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Phoning It In: Why Stu’s Hanging Up on AT&T

It’s been more than five years since I invoked the columnist’s right of personal privilege to write about a matter tangential to — but not entirely divorced from — politics. Memorial Day seems like as good a time as any to do so again. [IMGCAP(1)]

Corporations are a lot like politicians. You can tell a lot about them by the way they treat their constituents, er, customers. That’s especially true when they are in an ultracompetitive environment, whether it’s Nevada’s 3rd district or the long-distance telephone business. But AT&T is treating me like a Democrat in Wyoming.

My “problem” with AT&T began innocently enough in late April. Actually, I thought the company was being efficient when I received a call one evening telling me about unusual activity on my calling card, and alerting me to possible fraud.

I terminated the card and was told by an AT&T employee that all I had to do was call AT&T customer service to have the unauthorized charges removed from my account. As it turned out, that was about as easy as getting Gary Condit to give a public lecture on the Capitol Hill social scene.

When the bill came — and I saw more than $200 in unauthorized calls — I called AT&T to request the credit. The woman I spoke with, Isabel in customer services, took the information and said that she’d call back shortly with my new balance, after she subtracted the dozens of charges that were not mine.

My dealings with Isabel weren’t flawless, however, since my bill and her computer screen didn’t match precisely. I asked to speak to a supervisor. She resisted. I asked again. She still resisted. I was confused. Heck, I asked for a supervisor, not for Jim Traficant’s private phone number in the Allenwood Federal Correctional Institution.

You might guess that Isabel never got back to me. I was concerned, but I had no reason to believe those folks at AT&T, with whom I had a lifetime business relationship, were ducking me. As it turns out, I’d have had a better chance of getting Ron Paul to vote for a tax increase than I would of speaking to a supervisor at AT&T.

I called AT&T again on May 16 to find out what had happened. This time I talked with Christopher, an AT&T customer “service” representative who was more annoying than a campaign committee press secretary on Xanax.

I told my story to Christopher, even adding that I might be able to help the company with the name of the perpetrator. That’s when a bell apparently went off in his head and he told me that made the dispute a “domestic matter.”

A domestic matter? I’ve never met the person who charged the calls, don’t know the people he called and am not related to any of them. How is that a domestic matter? Would the culprit have to be Osama bin Laden or Jacques Chirac before AT&T would consider it something other than domestic?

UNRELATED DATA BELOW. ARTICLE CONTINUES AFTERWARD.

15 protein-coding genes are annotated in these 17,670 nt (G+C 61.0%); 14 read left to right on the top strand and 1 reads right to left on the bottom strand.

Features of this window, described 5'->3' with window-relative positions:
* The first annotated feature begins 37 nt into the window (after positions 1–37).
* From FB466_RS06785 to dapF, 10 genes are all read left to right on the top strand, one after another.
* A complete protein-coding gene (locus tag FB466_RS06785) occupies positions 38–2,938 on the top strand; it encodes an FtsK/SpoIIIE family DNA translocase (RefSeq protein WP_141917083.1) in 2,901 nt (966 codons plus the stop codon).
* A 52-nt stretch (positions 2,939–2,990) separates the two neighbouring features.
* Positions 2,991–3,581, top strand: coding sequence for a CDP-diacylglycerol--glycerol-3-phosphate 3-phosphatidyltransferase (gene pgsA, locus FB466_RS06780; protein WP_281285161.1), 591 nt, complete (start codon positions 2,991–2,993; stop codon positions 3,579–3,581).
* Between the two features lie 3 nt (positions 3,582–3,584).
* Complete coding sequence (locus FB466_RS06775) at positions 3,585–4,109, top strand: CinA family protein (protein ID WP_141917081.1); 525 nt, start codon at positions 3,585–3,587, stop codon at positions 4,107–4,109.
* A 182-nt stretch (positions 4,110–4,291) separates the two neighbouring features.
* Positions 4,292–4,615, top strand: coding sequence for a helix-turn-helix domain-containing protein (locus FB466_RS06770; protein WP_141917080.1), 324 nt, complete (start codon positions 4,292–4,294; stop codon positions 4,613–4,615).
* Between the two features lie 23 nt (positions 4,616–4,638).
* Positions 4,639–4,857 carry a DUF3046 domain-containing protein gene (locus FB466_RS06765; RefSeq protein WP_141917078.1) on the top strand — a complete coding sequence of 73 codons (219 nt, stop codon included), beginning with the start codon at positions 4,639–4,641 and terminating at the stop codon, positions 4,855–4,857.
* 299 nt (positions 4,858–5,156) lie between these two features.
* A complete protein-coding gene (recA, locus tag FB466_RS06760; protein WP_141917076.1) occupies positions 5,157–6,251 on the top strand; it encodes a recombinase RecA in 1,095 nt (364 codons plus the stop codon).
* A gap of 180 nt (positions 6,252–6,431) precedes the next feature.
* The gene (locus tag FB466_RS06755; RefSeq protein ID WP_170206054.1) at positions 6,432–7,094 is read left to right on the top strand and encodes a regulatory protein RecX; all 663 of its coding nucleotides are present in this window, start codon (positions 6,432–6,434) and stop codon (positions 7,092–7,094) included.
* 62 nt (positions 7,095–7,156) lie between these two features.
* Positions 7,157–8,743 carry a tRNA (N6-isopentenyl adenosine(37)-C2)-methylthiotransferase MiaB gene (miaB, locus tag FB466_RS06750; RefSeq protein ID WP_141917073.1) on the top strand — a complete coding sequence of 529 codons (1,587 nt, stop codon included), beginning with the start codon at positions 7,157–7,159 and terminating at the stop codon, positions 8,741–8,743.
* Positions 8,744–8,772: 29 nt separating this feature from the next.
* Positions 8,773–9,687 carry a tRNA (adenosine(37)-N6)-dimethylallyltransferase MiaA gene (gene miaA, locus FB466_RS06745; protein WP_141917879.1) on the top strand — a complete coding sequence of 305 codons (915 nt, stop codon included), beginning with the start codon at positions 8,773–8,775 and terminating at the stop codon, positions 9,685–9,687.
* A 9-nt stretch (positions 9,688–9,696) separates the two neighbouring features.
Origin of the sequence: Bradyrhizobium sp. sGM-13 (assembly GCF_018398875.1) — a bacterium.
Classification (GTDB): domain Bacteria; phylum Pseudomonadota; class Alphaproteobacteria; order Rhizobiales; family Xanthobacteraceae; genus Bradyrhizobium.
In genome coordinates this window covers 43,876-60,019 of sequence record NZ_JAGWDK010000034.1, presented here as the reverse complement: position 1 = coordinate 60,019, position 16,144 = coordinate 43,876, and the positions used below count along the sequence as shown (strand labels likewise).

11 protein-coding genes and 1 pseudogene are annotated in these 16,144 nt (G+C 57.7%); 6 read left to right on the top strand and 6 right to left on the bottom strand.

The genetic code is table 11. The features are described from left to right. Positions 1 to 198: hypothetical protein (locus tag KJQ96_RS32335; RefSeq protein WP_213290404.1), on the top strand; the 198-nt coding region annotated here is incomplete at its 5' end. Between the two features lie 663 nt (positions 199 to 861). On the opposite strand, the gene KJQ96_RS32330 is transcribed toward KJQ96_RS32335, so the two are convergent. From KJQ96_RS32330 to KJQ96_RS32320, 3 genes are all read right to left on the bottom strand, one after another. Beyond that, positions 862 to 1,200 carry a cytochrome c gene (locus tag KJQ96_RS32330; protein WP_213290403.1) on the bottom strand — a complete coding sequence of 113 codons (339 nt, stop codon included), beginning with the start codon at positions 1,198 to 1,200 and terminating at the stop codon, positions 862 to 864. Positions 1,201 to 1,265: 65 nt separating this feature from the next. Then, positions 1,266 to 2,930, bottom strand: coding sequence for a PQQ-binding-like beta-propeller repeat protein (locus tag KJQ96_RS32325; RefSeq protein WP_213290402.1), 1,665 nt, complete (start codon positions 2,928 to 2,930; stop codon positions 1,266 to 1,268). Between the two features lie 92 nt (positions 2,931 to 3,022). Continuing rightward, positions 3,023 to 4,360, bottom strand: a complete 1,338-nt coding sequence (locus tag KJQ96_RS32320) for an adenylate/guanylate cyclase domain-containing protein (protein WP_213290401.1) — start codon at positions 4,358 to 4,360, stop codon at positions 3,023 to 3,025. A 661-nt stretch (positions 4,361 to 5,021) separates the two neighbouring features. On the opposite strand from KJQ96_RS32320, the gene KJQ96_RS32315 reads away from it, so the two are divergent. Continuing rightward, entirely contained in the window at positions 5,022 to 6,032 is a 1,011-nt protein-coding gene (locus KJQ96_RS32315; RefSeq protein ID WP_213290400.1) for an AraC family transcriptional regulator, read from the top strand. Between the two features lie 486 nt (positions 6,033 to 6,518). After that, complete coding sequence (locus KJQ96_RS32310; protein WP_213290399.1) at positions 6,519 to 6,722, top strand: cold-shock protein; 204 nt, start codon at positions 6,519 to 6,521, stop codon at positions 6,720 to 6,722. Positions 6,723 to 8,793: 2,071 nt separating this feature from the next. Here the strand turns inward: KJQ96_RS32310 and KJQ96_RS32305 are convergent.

Mind you, Christopher indicated that AT&T would erase the charges if I had absolutely no idea who made the calls, but since I might be able to help the company’s fraud unit find the guilty party, I’m on the hook for the cash.

“It’s just like a credit card. You’re responsible for the charges,” said Christopher confidently, apparently ignorant of the fact that credit card holders generally have little or no liability for unauthorized and fraudulent use of those cards.

But what really stuck in my craw was Christopher’s response when I asked to speak to a supervisor.

Like the now-lost Isabel, he refused to transfer me to a supervisor. He insisted that everyone at the service center was authorized to handle all complaints, and he wouldn’t correct my account. (Hold on! Hadn’t good old Isabel promised to give me a credit? Isabel, where are you? Are you in hiding with Dick Cheney? Call me!!!)

After I made additional requests to talk to a higher up (and was turned back three or four more times), Christopher said that he’d have somebody call me. Sure. Who? Uday Hussein? (Would it surprise you to learn I still have not heard from a supervisor?)

By the end of my conversation, I was more confused than I normally am after reading ABC’s The Note.

My conclusion: AT&T was giving me the run-around. It didn’t matter to them that I have paid my bill on time regularly, that I have been their customer for more than 30 years, that I have multiple accounts, that I’m a stockholder or that I didn’t make the calls. They say I’m stuck for calls I didn’t make or authorize.

Apparently, they’re even willing to lose my business over it. Who’s giving them strategic advice, Felix Grucci?

So, like a voter spurned, I’m ready to dump AT&T. And I’m looking for a new face who might want my vote (business). Verizon? MCI? Sprint? Take me. I’m yours. Just be gentle.

Rothenberg Political Report

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